Articles, podcasts and news about Swift development, by John Sundell.

Swift clip: First class functions

Published on 16 Jan 2020

Welcome to Swift Clips — a new series of shorter videos showcasing interesting and useful Swift tips and techniques. In this first episode we’ll take a look at first class functions, which is a language feature that enables us to use functions in really powerful ways.

Genius Scan SDK

Genius Scan SDK: Add a powerful document scanner to any iOS app. Genius Scan’s SDK features advanced image processing that’s the result of over 10 years of research and development and can be fully customized and integrated into your app with just one line of code. Mention Swift by Sundell when requesting a free demo to get a 20% discount on your license for a whole year.

Sample code

Adding a series of views as subviews of another view:

let view: UIView = ...
let subviews: [UIView] = [button, label, imageView]

// Using a closure
subviews.forEach { subview in
    view.addSubview(subview)
}

// Using first class functions
subviews.forEach(view.addSubview)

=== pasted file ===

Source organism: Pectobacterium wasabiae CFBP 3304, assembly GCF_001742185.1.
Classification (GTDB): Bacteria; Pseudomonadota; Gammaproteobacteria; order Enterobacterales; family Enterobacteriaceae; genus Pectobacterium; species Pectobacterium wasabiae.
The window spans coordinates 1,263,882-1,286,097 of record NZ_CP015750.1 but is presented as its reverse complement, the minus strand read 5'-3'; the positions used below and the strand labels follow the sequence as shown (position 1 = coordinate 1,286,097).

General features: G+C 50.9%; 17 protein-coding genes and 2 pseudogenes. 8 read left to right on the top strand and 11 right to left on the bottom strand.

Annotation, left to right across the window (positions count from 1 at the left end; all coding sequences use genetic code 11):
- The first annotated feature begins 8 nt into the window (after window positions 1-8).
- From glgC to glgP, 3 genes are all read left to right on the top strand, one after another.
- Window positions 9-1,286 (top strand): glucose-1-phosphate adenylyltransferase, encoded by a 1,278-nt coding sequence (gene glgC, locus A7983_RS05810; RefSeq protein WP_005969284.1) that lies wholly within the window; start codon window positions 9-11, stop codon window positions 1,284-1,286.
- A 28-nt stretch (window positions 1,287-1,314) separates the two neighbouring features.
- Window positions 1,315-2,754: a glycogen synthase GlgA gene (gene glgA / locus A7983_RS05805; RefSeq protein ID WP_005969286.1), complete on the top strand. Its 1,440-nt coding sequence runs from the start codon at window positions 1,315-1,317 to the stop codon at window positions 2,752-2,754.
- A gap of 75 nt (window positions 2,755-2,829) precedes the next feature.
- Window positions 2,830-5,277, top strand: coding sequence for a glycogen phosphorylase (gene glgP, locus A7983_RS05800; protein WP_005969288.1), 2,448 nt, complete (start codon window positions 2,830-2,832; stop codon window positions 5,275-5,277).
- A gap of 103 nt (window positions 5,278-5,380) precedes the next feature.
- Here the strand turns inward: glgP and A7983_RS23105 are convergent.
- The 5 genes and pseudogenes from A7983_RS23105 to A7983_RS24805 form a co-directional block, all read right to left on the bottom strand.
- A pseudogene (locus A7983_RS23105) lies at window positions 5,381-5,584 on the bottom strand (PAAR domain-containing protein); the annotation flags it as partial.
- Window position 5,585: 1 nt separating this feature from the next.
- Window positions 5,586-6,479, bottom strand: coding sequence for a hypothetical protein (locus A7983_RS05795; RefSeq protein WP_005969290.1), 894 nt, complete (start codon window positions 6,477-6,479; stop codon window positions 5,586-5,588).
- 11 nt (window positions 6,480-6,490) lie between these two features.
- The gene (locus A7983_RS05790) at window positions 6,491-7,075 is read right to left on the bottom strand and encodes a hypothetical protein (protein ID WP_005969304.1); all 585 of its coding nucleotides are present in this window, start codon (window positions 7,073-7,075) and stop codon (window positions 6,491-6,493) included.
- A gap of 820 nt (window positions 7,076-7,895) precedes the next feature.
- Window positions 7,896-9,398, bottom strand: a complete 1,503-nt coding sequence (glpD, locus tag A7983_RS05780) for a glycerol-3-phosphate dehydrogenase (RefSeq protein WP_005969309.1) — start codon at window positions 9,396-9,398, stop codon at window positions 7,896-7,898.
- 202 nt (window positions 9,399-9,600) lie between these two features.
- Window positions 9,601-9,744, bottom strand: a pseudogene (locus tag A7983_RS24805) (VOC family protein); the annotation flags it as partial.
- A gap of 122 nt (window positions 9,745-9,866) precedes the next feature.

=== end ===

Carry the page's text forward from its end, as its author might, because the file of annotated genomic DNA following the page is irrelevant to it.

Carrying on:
Converting an array of strings into URL values:

let strings = ["swiftbysundell.com", "apple.com"]

// Using a closure
let urls = strings.compactMap { string in
    URL(string: string)
}

// Using first class functions
let urls = strings.compactMap(URL.init)

Sorting an array of Int values in descending order:

let scores: [Int] = [9, 20, 2, 1, 5]

// Using a closure
let highScores = scores.sorted(by: { $0 > $1 })

// Using first class functions
let highScores = scores.sorted(by: >)

Applying a value to a closure, to avoid the classic “weak self dance”:

// A view controller that currently captures 'self' weakly, in
// order to call a method on a 'productManager' property object:
class ProductViewController: UIViewController {
    ...

    override func viewDidLoad() {
        super.viewDidLoad()

        buyButton.handler = { [weak self] in
            guard let self = self else {
                return
            }

            self.productManager.startCheckout(for: self.product)
        }
    }
}

// Introducing a 'combine' function for applying a value to
// any function or closure:
func combine<A, B>(
    _ value: A,
    with closure: @escaping (A) -> B
) -> () -> B {
    return { closure(value) }
}

// Using our new combine function:
class ProductViewController: UIViewController {
    ...

    override func viewDidLoad() {
        super.viewDidLoad()
        
        buyButton.handler = combine(product,
            with: productManager.startCheckout
        )
    }
}